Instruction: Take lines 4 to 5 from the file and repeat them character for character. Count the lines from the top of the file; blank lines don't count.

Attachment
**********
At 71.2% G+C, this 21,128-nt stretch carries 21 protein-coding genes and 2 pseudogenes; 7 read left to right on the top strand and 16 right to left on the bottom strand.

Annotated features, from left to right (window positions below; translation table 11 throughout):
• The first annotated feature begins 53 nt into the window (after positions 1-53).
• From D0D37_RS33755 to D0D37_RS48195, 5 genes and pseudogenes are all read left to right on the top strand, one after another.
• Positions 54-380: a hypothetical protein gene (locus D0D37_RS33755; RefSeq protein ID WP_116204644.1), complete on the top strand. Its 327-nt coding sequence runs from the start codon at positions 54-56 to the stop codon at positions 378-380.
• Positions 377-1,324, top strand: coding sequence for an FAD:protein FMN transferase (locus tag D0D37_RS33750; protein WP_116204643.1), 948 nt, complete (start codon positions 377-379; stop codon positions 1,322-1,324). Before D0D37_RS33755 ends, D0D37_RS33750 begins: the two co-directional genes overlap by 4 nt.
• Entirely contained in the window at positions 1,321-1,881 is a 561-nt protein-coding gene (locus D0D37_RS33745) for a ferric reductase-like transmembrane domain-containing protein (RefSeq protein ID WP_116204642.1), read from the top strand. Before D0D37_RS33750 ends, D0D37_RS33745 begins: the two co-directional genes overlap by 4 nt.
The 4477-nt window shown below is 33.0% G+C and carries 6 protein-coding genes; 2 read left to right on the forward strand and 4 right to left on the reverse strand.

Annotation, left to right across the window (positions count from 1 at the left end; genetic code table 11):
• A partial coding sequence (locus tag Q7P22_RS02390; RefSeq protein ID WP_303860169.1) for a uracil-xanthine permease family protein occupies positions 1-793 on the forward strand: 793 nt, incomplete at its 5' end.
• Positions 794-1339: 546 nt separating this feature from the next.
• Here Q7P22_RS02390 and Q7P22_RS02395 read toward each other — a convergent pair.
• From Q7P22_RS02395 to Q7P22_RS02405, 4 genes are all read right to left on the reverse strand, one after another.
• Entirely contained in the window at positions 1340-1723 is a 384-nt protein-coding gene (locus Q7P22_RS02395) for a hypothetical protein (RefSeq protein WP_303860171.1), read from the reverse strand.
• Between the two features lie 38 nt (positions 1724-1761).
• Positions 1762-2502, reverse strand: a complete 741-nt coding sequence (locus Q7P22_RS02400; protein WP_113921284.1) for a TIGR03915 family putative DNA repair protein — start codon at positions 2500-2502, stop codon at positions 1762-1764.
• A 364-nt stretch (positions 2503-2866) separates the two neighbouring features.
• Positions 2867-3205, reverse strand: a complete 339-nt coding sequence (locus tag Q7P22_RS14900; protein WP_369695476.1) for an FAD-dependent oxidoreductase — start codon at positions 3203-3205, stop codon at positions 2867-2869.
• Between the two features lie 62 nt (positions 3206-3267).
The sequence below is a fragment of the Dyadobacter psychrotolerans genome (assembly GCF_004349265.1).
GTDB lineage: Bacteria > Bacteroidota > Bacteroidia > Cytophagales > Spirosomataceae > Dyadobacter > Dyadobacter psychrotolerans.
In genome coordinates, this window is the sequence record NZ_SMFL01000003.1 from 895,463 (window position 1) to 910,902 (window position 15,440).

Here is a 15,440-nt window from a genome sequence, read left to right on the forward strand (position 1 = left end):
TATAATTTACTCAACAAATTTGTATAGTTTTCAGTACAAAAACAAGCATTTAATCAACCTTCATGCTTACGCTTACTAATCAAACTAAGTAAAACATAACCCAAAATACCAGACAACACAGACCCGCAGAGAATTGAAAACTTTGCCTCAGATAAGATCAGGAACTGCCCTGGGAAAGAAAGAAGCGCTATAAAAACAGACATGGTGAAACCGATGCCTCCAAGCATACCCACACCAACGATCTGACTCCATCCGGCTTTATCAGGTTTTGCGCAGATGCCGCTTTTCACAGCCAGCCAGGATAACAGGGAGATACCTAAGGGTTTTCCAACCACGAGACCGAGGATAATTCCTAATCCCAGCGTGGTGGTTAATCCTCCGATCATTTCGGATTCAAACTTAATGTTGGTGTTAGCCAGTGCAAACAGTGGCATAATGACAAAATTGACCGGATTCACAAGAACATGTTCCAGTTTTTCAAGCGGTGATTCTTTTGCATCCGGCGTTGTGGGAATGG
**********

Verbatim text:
• From D0D37_RS33755 to D0D37_RS48195, 5 genes and pseudogenes are all read left to right on the top strand, one after another.
• Positions 54-380: a hypothetical protein gene (locus D0D37_RS33755; RefSeq protein ID WP_116204644.1), complete on the top strand. Its 327-nt coding sequence runs from the start codon at positions 54-56 to the stop codon at positions 378-380.